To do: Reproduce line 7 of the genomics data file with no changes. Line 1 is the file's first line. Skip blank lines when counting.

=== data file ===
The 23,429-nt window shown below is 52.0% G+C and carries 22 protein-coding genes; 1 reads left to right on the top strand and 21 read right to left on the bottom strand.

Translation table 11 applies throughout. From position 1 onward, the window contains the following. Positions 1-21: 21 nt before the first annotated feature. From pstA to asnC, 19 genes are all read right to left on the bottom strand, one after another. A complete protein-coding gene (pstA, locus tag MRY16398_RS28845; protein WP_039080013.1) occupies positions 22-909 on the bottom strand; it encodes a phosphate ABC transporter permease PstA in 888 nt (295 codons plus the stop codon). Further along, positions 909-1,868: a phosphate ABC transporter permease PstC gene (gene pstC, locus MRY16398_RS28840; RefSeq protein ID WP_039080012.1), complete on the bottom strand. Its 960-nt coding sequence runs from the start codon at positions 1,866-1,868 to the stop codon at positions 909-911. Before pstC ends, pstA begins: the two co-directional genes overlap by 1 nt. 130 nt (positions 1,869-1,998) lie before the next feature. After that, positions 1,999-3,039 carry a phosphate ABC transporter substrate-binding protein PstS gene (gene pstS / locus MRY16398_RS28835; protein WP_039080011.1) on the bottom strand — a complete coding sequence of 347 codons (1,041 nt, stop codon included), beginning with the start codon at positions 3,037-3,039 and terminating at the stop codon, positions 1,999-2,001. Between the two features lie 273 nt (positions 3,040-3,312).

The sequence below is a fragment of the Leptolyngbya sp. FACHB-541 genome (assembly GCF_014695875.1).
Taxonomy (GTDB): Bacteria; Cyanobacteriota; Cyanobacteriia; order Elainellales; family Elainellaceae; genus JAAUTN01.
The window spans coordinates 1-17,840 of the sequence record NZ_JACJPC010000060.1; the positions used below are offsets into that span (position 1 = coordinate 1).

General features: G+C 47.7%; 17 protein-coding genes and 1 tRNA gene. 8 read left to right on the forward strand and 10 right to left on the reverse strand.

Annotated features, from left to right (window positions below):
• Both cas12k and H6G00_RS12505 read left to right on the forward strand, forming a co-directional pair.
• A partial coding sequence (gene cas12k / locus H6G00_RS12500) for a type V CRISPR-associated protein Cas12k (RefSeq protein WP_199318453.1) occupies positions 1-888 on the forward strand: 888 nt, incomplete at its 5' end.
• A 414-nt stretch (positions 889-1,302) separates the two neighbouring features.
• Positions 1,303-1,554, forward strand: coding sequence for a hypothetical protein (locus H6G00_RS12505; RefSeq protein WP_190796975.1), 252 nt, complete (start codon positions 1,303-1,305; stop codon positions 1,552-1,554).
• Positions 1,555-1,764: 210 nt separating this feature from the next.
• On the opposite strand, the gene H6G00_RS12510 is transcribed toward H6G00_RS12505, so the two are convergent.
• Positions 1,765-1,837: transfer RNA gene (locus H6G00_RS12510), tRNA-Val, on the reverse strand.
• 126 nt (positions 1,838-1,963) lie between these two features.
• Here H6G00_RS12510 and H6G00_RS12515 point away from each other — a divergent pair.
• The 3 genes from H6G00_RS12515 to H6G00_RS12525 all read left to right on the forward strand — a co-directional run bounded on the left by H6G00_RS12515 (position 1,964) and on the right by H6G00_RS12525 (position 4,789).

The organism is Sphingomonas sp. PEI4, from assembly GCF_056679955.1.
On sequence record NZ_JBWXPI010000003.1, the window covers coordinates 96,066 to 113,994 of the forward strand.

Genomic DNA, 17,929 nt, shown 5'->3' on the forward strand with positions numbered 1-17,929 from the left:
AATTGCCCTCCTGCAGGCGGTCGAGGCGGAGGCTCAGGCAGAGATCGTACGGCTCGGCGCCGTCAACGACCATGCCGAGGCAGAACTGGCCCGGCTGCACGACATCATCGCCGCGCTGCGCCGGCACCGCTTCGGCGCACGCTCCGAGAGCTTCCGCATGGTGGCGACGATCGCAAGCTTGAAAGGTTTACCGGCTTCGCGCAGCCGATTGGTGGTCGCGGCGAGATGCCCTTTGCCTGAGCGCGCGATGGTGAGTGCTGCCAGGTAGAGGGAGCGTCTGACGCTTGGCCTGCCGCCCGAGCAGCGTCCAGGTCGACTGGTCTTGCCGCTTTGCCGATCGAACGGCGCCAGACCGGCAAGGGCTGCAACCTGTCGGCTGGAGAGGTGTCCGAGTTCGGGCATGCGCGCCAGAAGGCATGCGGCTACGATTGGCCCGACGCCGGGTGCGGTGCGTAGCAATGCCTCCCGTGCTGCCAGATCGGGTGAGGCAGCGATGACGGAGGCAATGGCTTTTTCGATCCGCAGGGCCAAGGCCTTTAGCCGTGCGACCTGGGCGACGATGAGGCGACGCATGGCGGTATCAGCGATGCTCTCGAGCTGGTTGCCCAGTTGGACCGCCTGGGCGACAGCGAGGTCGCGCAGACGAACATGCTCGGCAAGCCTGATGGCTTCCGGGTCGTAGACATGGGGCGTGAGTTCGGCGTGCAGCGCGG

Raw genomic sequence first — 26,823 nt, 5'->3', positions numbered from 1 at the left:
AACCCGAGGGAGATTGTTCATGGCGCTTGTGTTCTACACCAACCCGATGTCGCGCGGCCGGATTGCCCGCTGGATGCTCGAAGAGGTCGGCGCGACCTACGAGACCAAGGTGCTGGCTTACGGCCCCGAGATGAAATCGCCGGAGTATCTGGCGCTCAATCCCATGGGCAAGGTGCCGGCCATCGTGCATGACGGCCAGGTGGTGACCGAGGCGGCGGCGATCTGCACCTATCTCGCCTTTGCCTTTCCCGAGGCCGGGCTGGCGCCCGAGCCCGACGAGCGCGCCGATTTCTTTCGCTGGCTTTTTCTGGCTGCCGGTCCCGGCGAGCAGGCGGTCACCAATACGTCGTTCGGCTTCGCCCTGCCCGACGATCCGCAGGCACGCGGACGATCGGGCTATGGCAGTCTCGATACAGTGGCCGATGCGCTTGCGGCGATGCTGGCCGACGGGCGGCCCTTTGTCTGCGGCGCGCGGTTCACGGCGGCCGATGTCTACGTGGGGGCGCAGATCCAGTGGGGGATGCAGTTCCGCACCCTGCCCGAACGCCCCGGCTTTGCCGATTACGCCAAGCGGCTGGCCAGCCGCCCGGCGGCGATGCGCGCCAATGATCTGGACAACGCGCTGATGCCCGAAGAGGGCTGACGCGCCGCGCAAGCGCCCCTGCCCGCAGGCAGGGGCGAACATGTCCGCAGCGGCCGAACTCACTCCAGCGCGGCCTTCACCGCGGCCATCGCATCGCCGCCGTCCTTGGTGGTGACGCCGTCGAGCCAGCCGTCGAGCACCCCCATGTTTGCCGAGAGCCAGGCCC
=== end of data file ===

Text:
Annotated features, from left to right (window positions below):